PROFESSIONAL PRESS OF PUBLISHERS: CONCEPTION AND DEVELOPMENT TRENDS IN LITHUANIA
Articles
ERIKA BUIVYDIENĖ
JULIJA ZINKEVIČIENĖ
Published 2015-01-01
https://doi.org/10.15388/kn.v53i0.7810
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How to Cite

BUIVYDIENĖ E., & ZINKEVIČIENĖ J. (2015). PROFESSIONAL PRESS OF PUBLISHERS: CONCEPTION AND DEVELOPMENT TRENDS IN LITHUANIA. Knygotyra, 53, 147-164. https://doi.org/10.15388/kn.v53i0.7810

Abstract

Differently from great Western European countries, the professional press of Lithuanian publishers appeared at a rather late stage – in the early 20th century. Until that time, no transparent and clear traditions had been formed. Furthermore, even nowadays Lithuanian specialists of publishing have no periodicals that would satisfy the ir professional and informational needs. Therefore, the purpose of this article is to analyse the professional press from the historical point of view and to evaluate the current demand of these specialists in professional information. The study focuses on the following issues: the understanding and concept of professional press, retroactive description of the professional press of publishers in Lithuania, comparison of the development stages with the professional press of publishers in Western European countries, evaluation of the current status of the professional press of publishers in Lithuania.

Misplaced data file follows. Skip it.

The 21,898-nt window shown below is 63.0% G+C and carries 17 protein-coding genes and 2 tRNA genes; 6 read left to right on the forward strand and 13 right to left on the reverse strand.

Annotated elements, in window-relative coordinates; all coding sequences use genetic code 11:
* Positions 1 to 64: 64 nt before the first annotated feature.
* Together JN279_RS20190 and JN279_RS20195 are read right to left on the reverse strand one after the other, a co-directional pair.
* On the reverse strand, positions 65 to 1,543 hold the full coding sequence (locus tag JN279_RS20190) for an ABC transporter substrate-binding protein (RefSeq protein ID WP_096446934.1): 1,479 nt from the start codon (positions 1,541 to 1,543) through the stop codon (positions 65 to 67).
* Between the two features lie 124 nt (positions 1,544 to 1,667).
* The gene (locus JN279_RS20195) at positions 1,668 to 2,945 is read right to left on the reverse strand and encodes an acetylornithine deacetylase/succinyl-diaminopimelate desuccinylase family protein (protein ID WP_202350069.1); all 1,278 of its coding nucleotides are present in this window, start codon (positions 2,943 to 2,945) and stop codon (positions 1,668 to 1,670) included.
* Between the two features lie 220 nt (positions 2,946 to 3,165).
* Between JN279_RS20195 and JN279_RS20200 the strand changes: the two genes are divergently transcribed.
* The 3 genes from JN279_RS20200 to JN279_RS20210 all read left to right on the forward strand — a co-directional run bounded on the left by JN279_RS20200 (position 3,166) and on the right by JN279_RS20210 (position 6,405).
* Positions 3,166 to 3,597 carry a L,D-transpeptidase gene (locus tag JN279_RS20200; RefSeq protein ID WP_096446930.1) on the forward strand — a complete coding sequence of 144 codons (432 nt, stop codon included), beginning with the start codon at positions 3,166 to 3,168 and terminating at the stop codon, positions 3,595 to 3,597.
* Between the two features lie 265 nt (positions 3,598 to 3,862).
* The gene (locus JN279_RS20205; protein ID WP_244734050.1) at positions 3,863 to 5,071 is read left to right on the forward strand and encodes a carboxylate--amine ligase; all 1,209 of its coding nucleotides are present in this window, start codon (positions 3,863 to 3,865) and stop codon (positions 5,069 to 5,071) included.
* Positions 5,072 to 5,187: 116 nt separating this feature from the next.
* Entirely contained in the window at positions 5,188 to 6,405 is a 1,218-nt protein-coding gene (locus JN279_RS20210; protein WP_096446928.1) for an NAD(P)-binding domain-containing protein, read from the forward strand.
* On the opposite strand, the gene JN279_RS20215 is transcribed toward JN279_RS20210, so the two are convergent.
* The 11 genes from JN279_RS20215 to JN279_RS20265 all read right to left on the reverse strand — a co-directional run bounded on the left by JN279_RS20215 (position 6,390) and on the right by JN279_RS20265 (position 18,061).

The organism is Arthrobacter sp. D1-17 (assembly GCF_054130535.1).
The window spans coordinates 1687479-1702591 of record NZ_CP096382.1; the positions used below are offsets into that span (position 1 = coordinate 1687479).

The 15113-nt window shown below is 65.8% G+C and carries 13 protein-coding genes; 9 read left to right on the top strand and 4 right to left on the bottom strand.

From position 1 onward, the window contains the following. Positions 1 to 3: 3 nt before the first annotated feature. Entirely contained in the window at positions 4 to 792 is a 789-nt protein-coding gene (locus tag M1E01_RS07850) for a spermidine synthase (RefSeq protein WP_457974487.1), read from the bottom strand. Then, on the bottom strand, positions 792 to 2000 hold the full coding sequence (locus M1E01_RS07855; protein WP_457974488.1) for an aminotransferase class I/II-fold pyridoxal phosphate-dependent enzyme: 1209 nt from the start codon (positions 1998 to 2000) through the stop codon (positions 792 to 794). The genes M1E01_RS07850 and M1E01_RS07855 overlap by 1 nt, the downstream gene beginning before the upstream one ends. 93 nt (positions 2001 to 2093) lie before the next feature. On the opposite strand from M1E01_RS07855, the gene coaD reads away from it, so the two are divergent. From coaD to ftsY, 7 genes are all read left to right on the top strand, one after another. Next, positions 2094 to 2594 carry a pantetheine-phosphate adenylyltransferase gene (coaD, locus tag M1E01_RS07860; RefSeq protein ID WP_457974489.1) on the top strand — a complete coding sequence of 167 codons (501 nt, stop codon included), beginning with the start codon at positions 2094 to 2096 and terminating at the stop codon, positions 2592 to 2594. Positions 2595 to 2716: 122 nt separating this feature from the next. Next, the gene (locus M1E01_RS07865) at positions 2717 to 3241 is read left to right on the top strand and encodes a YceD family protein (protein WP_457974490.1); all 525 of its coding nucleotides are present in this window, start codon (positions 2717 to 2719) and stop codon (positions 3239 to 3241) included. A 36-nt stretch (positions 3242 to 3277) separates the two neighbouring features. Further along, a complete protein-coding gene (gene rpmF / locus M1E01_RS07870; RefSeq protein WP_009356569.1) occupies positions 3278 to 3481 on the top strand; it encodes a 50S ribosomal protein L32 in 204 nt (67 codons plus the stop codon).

Presumably, the professional periodicals of publishers have not been subject to analysis in Lithuania. Thus, using the method of scientific analysis of literature, the author of study analyses the concept of professional press, the definitions of the key terms, makes a typological analysis of periodicals. By the historical method, the analysis deals with the conditions of appearance of professional periodicals and their development stages; the causalities and consistent patterns are defined. The historical research of the professional periodical press of Lithuanian publishers revealed that the low demand and popularity of professional press were caused by the relatively small circle of professionals in the field. Most of the professional periodicals published in the early 20th century were short-lived and often limited to issues of a few copies. Only the publications of advertising books, aimed at publishers and the educated part of the reading society survived for longer periods, meanwhile professional magazines for specialists were little popular and loss-making for their publishers. The comparatively small local market of the specialists resulted in the phenomenon that only the joint publications satisfying the needs of specialists in several related fields are financially worth publishing. Further, publishers of professional press still lack the support from the professional society.

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